千菓子 higashi: dry wagashi, dry sweets (no or little moisture so they stay good longer). This is the generic term, which can include a few different types (including rakugan 落雁 used for Obon offerings). These are the opposite of namagashi which are made fresh and have a lot of moisture content.
和三盆 wasanbon: a type of Japanese fine grain sugar used to make wagashi. This term is also used for the small sugary shapes that are served with tea melt in your mouth.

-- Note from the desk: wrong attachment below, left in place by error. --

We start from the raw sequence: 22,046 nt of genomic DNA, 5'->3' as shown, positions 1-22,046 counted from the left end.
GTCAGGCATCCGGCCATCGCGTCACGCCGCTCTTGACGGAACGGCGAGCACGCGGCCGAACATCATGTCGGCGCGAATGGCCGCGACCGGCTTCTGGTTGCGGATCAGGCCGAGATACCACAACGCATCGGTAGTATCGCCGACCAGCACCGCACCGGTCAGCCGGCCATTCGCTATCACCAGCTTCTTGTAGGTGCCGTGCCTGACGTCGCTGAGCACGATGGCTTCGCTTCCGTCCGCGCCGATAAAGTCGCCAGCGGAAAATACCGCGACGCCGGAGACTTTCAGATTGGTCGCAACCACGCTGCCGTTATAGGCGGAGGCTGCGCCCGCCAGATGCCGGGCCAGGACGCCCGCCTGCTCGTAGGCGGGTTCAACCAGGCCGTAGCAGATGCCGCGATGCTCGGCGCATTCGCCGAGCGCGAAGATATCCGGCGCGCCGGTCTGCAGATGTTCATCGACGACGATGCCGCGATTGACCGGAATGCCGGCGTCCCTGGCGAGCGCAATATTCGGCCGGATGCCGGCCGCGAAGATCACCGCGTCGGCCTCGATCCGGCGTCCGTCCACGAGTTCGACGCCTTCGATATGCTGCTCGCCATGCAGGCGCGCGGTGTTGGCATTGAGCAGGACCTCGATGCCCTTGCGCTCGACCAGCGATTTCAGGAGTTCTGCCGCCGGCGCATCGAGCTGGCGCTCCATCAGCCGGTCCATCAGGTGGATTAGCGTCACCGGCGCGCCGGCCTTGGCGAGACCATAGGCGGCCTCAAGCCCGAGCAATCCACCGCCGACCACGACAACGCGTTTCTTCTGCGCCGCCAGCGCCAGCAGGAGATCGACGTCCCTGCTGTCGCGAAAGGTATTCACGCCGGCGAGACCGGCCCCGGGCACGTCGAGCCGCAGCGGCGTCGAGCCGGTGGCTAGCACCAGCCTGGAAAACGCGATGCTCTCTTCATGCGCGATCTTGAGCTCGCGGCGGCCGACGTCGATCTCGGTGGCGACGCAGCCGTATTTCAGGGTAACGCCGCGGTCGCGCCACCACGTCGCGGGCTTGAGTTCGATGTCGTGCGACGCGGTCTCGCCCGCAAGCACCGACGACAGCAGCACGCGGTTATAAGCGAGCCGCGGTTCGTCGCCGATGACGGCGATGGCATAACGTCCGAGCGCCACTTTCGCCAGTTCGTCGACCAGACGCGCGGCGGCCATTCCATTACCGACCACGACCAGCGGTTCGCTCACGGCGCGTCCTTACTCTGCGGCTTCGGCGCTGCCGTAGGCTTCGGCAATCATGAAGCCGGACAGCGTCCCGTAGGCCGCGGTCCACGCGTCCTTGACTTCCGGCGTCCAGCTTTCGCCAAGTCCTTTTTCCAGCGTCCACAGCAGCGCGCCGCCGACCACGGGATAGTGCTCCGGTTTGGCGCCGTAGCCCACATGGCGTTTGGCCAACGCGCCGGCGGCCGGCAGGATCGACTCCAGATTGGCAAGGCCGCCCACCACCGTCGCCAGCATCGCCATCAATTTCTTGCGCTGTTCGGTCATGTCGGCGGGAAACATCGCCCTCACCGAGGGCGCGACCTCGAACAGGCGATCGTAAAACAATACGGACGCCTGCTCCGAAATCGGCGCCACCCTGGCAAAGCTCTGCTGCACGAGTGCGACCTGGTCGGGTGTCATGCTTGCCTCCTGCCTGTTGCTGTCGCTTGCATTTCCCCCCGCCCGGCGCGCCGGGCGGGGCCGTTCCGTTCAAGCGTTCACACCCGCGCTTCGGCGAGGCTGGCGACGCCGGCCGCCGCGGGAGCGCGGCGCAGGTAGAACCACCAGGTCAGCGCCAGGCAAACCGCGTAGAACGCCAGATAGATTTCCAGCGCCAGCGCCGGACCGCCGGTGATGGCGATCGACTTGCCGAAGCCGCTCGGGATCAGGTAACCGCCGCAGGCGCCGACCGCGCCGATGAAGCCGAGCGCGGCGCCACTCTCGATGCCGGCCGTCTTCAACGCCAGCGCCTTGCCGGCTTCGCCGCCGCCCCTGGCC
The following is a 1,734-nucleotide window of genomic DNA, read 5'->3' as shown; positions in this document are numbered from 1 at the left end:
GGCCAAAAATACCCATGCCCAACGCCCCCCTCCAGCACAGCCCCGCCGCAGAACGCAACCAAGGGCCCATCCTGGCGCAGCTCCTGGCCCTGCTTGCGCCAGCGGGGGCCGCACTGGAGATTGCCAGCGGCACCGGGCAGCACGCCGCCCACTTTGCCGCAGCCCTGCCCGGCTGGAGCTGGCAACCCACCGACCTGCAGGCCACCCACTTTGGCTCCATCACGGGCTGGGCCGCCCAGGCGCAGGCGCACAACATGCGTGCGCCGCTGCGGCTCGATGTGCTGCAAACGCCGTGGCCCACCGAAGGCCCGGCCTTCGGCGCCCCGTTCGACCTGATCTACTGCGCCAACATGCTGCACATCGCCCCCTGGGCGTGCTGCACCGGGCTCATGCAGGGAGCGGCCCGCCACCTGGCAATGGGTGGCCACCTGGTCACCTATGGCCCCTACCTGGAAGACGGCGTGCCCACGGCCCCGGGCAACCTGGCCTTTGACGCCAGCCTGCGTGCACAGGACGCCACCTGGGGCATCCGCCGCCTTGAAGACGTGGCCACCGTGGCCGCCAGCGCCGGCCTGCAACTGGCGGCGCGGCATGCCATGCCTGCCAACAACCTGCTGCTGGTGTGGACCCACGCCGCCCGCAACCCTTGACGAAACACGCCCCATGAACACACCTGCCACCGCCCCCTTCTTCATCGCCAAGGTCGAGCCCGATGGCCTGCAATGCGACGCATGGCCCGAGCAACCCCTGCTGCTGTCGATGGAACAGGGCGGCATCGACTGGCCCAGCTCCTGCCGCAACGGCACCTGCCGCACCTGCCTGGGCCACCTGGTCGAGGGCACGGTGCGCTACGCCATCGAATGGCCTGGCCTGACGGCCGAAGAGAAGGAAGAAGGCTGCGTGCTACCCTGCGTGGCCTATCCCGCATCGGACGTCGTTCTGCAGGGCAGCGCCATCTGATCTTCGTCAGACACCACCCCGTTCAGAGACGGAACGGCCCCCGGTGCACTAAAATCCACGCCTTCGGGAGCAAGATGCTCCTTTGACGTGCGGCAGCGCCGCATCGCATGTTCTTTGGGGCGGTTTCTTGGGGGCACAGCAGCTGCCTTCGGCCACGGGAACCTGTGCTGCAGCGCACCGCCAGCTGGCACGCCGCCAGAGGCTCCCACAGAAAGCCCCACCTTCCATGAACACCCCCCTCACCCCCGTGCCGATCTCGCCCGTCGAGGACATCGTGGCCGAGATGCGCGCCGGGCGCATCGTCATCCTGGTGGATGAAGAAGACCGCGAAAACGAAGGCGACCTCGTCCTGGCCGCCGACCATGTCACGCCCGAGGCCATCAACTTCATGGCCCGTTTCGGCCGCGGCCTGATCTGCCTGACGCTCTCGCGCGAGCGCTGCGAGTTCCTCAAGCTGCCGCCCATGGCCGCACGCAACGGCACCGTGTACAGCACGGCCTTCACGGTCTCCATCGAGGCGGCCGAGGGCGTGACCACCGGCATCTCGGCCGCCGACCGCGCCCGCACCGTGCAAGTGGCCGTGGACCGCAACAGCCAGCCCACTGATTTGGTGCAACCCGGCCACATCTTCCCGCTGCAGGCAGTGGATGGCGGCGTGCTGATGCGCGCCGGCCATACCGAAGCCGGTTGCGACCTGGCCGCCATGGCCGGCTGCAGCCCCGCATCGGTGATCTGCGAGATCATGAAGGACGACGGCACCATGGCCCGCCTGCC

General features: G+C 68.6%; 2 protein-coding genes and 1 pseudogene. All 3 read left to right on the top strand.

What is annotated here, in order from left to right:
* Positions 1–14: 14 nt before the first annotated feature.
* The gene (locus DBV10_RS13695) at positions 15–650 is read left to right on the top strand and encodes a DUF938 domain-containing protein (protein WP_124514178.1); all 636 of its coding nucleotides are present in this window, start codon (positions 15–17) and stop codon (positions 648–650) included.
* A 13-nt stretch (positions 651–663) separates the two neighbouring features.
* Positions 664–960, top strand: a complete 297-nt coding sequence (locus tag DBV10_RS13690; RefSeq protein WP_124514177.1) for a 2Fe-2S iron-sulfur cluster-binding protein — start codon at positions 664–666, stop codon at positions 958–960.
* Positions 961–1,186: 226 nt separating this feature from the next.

I visited a shop here in Naha called 知念製菓 和菓子 四季彩 Chinenseika Wagashi Shikisai. The kanji 製菓 seika means confectionary, and 和菓子 wagashi means Japanese sweets. I wanted to pick out some cute confections to serve with tea sometime. The shapes and colors are often seasonal, with a few year-round standbys. These sweets are basically just pure sugar with some added color, contrasting perfectly with the bitterness in tea. If you buy them individually, each little sweet is 70yen at this shop (though if you buy a bag of the same shapes, you save money on the per piece price). I like variety and did not need many, so I chose a few individually that I liked.
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